In the months between July 2011 and November of 2011, the Colorado Medical Marijuana Patient Registry total dropped by more than 48,000 people, from 128,698 to 80,558.
The bleeding of patients stopped in December of that year, but the numbers have been slow to regain the lost ground. In the same amount of time that it took for the registry to lose more than 37 percent of it's total, it has only bounced back by 18,352. That includes the most recent boost over the April total of 96,709.
Why? Apparently, many patients simply are not returning to the registry.
The total number of new patient applications since the program began went up by 3,017 patients, to 180,925, between April and May. But the total increase in valid cards was only 2,101 patients. This implies that while the registry may have gained 3,017 new patients in one month, roughly 816 existing patients either didn't renew their cards, dropped off the registry voluntarily or were kicked off by the CDPHE.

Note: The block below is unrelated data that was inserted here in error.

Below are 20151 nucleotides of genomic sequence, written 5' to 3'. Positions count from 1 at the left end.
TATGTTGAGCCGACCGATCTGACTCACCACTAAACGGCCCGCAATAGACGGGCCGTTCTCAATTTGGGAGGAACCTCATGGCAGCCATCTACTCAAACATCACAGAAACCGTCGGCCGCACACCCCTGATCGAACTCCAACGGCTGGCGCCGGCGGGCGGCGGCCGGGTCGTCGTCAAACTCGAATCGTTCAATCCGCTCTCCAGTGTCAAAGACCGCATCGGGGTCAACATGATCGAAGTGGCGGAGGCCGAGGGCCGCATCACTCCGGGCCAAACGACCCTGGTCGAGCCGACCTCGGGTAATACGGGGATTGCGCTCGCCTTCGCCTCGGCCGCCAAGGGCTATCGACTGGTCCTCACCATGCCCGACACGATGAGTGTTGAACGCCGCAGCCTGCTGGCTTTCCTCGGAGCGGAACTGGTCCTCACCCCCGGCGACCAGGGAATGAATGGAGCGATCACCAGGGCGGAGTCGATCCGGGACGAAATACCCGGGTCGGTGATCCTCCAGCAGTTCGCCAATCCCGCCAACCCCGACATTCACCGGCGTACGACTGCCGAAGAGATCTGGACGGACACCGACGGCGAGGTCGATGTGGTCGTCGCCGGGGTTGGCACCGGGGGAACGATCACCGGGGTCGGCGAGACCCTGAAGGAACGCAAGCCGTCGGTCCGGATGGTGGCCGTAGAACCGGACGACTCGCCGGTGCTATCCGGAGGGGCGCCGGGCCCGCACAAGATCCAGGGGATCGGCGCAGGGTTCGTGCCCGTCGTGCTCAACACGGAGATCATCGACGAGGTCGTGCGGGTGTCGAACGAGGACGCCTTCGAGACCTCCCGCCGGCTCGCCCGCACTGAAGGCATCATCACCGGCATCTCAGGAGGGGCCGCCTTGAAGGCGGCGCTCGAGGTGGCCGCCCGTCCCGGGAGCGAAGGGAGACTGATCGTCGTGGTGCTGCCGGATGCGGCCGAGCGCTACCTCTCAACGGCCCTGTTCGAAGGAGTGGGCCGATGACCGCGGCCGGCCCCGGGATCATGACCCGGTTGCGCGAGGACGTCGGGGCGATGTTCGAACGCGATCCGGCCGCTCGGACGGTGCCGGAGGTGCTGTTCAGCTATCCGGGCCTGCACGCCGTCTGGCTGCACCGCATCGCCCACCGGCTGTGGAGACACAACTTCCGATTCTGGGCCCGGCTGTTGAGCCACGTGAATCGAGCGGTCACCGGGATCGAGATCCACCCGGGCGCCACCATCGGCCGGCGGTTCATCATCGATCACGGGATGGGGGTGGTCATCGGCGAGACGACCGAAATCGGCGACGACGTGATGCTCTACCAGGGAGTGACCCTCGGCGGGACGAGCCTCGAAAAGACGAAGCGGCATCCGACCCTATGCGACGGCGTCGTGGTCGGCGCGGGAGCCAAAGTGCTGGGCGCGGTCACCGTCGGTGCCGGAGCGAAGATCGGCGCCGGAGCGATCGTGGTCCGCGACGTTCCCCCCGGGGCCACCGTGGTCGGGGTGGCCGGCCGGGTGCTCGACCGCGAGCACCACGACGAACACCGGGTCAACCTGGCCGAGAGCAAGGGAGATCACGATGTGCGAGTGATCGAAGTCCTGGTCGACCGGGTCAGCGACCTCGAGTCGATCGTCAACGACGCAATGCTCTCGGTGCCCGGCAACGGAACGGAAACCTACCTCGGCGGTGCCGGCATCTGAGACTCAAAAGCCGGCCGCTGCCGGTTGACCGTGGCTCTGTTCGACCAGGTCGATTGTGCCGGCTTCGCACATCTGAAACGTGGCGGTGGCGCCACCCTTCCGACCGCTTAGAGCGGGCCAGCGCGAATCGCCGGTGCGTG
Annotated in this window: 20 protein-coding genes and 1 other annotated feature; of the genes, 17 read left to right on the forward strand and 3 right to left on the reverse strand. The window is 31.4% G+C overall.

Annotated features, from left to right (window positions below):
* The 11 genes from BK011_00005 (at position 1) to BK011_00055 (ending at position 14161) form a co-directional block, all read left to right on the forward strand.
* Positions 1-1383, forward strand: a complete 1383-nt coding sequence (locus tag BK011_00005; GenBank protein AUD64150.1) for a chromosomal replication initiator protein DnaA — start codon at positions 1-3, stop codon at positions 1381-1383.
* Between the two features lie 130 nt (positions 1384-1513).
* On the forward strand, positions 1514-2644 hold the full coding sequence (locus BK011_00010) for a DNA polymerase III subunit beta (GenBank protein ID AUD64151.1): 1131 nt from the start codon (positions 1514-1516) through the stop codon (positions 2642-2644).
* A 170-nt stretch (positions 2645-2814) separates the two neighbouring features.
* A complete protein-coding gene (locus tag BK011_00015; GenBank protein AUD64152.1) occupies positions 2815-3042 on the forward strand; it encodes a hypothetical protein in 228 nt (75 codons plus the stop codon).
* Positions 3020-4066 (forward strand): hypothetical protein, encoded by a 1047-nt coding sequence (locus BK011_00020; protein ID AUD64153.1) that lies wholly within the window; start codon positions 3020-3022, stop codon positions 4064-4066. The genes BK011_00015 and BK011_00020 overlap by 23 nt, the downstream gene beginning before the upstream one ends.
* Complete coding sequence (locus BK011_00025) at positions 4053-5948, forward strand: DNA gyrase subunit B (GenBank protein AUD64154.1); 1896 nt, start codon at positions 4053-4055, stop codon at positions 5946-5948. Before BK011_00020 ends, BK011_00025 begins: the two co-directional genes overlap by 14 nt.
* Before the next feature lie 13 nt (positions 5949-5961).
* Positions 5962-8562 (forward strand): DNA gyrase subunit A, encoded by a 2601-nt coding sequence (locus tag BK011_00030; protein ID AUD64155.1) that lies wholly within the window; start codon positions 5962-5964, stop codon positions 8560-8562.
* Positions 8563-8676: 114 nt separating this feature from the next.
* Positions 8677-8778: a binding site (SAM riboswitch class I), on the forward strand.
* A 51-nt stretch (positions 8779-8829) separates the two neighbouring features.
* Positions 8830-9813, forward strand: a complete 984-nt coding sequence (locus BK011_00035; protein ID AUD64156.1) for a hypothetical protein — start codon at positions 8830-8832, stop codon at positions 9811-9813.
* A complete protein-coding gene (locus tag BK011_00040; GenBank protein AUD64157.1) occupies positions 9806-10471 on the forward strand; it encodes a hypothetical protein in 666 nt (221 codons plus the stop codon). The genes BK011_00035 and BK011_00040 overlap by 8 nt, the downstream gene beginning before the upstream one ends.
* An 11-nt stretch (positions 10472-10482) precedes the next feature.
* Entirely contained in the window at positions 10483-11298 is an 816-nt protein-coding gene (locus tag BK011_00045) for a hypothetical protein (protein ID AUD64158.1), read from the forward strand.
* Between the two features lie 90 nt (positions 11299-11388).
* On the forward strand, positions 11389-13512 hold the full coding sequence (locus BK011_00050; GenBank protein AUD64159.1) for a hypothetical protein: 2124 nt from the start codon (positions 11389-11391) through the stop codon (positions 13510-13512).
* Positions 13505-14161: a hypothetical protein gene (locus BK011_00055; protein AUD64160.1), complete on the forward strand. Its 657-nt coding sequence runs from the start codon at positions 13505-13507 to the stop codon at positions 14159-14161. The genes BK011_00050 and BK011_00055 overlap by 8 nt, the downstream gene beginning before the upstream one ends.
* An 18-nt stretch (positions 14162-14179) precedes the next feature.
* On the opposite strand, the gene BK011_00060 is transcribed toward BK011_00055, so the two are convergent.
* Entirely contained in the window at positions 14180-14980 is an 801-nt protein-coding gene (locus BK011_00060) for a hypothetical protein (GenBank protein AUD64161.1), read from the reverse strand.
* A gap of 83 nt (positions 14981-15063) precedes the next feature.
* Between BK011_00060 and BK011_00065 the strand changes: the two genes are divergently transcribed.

This trend has been seen every month since November 2011 with the exception of February, when only 1,619 new patients were added to the registry but it grew by 4,522 people. So while the registry has added nearly 19,500 patients in the last six months, the tota. number of MMJ cards has only gone up by 18,352.
Other statistics for the registry remained mostly unchanged through May. Men still make up the majority of the registry and the average age for all patients is 42. The majority of patients live in the Denver metro area and severe pain is the most common reason for medical cannabis recommendations.
A majority (54 percent) of patients still designate someone else as their primary caregiver -- and those numbers do not include medical marijuana centers. A CDPHE spokesman said the department is compiling stats on patients who sign up with MMCs; we'll update this post when and if officials get back to us.